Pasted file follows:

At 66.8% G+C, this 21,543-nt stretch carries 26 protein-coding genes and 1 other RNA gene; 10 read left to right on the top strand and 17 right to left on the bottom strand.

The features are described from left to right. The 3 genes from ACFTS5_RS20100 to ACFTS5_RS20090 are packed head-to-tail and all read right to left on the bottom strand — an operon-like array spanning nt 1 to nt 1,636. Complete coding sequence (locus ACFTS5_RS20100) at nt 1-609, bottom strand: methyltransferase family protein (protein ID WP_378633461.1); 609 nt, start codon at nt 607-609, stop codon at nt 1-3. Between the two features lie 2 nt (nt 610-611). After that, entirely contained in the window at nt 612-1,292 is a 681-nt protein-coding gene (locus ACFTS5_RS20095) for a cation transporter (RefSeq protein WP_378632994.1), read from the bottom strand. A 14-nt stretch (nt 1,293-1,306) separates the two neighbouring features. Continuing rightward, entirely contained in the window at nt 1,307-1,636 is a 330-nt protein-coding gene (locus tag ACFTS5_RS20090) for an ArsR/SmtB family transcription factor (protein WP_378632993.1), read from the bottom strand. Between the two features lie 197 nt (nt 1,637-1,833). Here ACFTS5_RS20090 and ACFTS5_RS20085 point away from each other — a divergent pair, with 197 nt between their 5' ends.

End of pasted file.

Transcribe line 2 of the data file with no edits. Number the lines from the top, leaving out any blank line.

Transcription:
The features are described from left to right. The 3 genes from ACFTS5_RS20100 to ACFTS5_RS20090 are packed head-to-tail and all read right to left on the bottom strand — an operon-like array spanning nt 1 to nt 1,636. Complete coding sequence (locus ACFTS5_RS20100) at nt 1-609, bottom strand: methyltransferase family protein (protein ID WP_378633461.1); 609 nt, start codon at nt 607-609, stop codon at nt 1-3. Between the two features lie 2 nt (nt 610-611). After that, entirely contained in the window at nt 612-1,292 is a 681-nt protein-coding gene (locus ACFTS5_RS20095) for a cation transporter (RefSeq protein WP_378632994.1), read from the bottom strand. A 14-nt stretch (nt 1,293-1,306) separates the two neighbouring features. Continuing rightward, entirely contained in the window at nt 1,307-1,636 is a 330-nt protein-coding gene (locus tag ACFTS5_RS20090) for an ArsR/SmtB family transcription factor (protein WP_378632993.1), read from the bottom strand. Between the two features lie 197 nt (nt 1,637-1,833). Here ACFTS5_RS20090 and ACFTS5_RS20085 point away from each other — a divergent pair, with 197 nt between their 5' ends.